I received an advertisement in my mailbox for a dispensary located in a different state (Michigan), where marijuana is legal. However, where I live it is illegal for both recreational and medical use. How is this legal? Is it a case of first amendment? But it's a drug, and alcohol and tobacco are heavily regulated in advertising.

I can understand an advertisement for something like a casino, where gambling might not be allowed in the mailee's jurisdiction, but the gambling would only be conducted in the business - they're not potentially bringing it home. Whereas the whole point of a dispensary is to sell products, which are not consumed in the store (public consumption is illegal in Michigan). Advertising across state lines would appear to be a federal issue - and federally it would still be illegal.

I did find this site, but of course they do not have Indiana. Michigan appears to have no restrictions.

EDIT: One of the suggested questions (which of course did not come up in earlier searches referenced this court case, which seems to cover the situation I was looking for, although I am still trying to interpret it.

  • Products sold in dispensaries can be consumed in private locations, like your friend's home or hotel room. I don't see how it's different from a liquor store, which isn't usually licensed for on-premises consumption, you usually can't drink in public or in your car, so you take it home.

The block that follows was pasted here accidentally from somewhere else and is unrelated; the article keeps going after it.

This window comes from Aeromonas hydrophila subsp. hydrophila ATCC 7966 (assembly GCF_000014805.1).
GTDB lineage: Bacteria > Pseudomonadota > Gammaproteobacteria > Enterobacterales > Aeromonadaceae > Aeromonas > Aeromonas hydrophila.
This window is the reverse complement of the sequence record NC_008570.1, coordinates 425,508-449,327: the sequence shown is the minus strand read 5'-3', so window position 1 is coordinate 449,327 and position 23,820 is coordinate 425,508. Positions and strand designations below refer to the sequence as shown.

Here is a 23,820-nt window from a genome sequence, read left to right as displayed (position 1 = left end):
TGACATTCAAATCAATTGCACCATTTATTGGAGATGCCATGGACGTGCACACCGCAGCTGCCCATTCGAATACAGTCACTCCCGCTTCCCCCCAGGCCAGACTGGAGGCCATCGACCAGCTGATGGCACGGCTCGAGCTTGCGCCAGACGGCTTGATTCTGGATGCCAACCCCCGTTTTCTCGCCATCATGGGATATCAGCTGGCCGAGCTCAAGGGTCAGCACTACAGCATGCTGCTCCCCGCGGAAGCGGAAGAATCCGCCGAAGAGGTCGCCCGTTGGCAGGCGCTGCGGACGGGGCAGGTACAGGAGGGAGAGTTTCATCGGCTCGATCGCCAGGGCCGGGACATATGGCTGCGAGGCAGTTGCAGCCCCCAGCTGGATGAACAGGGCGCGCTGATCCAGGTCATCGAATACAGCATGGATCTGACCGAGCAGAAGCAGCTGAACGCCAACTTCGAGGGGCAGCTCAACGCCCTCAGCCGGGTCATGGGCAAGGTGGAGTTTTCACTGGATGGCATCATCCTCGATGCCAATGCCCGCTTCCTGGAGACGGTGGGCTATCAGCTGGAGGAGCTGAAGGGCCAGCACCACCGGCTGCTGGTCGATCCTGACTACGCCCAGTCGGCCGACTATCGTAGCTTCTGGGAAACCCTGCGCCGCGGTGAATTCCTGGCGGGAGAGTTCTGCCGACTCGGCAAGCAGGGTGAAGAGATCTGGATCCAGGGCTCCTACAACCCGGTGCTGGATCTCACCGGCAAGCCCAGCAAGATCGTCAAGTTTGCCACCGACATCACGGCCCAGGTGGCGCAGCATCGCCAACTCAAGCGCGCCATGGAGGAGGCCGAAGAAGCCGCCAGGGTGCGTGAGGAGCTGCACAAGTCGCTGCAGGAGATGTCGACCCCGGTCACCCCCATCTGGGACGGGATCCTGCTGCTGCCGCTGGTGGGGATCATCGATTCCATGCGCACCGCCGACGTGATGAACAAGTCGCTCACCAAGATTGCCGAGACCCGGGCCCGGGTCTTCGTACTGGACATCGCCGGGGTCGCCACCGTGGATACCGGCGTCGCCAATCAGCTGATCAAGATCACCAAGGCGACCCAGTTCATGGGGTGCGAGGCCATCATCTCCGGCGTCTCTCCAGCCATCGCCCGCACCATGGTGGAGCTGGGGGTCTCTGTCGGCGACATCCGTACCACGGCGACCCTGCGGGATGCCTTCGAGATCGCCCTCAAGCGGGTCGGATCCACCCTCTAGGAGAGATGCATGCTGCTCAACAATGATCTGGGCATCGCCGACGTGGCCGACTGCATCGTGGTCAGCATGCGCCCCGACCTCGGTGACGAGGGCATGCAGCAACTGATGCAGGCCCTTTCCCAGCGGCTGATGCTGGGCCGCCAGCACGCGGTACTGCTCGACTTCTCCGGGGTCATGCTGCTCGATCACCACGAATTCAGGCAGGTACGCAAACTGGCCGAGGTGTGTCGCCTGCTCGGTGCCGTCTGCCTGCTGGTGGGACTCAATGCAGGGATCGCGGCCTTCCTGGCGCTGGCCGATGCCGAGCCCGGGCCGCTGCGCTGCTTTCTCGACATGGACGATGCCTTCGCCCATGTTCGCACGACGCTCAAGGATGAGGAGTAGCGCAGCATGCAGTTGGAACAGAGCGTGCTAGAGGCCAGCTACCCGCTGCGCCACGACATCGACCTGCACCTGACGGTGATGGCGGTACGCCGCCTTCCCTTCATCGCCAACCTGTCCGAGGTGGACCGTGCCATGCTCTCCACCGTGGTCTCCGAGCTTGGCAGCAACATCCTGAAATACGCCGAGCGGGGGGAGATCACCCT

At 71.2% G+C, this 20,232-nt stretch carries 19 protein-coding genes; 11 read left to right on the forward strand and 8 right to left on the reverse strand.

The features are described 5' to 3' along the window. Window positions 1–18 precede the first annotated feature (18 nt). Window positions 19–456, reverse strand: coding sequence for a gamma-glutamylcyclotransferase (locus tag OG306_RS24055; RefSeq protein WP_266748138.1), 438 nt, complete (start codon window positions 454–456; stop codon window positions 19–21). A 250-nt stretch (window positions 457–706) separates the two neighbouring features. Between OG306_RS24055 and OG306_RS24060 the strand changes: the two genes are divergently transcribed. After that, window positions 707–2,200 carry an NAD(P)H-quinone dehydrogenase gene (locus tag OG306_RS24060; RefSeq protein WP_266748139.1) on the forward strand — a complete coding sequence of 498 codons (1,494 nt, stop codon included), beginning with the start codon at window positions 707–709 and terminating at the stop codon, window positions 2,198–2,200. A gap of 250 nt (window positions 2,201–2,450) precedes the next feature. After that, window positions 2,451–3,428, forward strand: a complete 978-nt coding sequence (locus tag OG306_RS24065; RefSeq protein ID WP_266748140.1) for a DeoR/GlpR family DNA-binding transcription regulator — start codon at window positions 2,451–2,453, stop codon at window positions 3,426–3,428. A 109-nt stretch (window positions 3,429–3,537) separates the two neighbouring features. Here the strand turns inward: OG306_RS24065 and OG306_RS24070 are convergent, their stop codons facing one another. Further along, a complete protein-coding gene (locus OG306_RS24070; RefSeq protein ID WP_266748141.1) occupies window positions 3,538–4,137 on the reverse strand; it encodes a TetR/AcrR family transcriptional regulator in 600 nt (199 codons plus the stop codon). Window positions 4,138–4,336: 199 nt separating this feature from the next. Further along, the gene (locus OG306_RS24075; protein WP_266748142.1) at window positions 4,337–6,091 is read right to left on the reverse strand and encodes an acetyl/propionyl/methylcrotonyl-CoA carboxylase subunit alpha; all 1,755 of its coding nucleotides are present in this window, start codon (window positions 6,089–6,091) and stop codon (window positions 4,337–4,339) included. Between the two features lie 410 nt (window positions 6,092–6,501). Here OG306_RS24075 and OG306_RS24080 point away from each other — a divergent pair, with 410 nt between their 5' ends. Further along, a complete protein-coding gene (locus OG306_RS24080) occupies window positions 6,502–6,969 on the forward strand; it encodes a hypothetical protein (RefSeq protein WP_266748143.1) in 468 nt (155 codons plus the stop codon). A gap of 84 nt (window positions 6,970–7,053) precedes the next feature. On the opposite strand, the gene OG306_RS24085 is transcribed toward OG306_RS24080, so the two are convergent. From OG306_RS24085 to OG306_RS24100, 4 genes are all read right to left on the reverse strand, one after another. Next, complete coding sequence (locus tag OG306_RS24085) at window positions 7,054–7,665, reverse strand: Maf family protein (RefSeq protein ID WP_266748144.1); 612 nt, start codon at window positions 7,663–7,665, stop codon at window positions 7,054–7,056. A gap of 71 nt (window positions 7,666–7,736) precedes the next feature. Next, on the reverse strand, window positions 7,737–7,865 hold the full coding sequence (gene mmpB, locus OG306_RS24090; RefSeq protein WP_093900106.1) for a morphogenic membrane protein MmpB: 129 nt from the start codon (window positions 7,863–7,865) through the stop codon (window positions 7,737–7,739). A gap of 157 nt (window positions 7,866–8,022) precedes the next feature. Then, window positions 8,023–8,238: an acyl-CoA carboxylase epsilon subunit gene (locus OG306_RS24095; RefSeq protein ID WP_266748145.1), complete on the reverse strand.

– user71659
    Commented Oct 29, 2023 at 4:05
  • @user71659 - I agree, an analog of this question would be a liquor store mailing advertisements to residents in a dry county - except if the dry county was Prohibition-level dry.
    – IronEagle
    Commented Oct 29, 2023 at 4:13
  • @user71659 - Actually, a better analog might be advertising alcohol in a high school - sure, there is a small presence of those who could consume it legally, but the intent to a layperson would seem self-evident.
    – IronEagle
    Commented Feb 6 at 23:36

1 Answer 1


Not exactly related to mail advertising, but the Indiana's Broadcasters Association has issued a memo that states :

I live in a border county to another state that allows cannabis purchasing. Can I take advertising for cannabis from another state?

According to the National Association of Cannabis Businesses’ standards, which is considered best practice for advertising CBD and cannabis, ads that specifically target people located outside the applicable licensing state are prohibited.

The relevant statements from the NACB archive in Standards 2 read

2.0.4.i A Cannabis Establishment shall not engage in advertising that encourages persons to transport Cannabis or Cannabis Products across state lines. 2.06.c A Cannabis Establishment shall not engage in advertising that specifically targets persons located outside the licensing state.

  • So at least for TV / Radio it's prohibited. Interesting find, thank you! (I'm still looking for if mailings (especially using USPS) are allowed, but this is proof that it varies based on advertising type).
    – IronEagle
    Commented Oct 29, 2023 at 23:28
  • @IronEagle, when you say "prohibited" are you then proposing that business association best practices are law? Yes, published best-practices are often relied upon as to what would be reasonable and proper, but unless included (or included by reference) in the relevant statutory language... I don't think they are the law. Commented Nov 2, 2023 at 12:17
  • @JimmyFix-it - True, "not recommended" is probably better than "prohibited".
    – IronEagle
    Commented Nov 2, 2023 at 22:23

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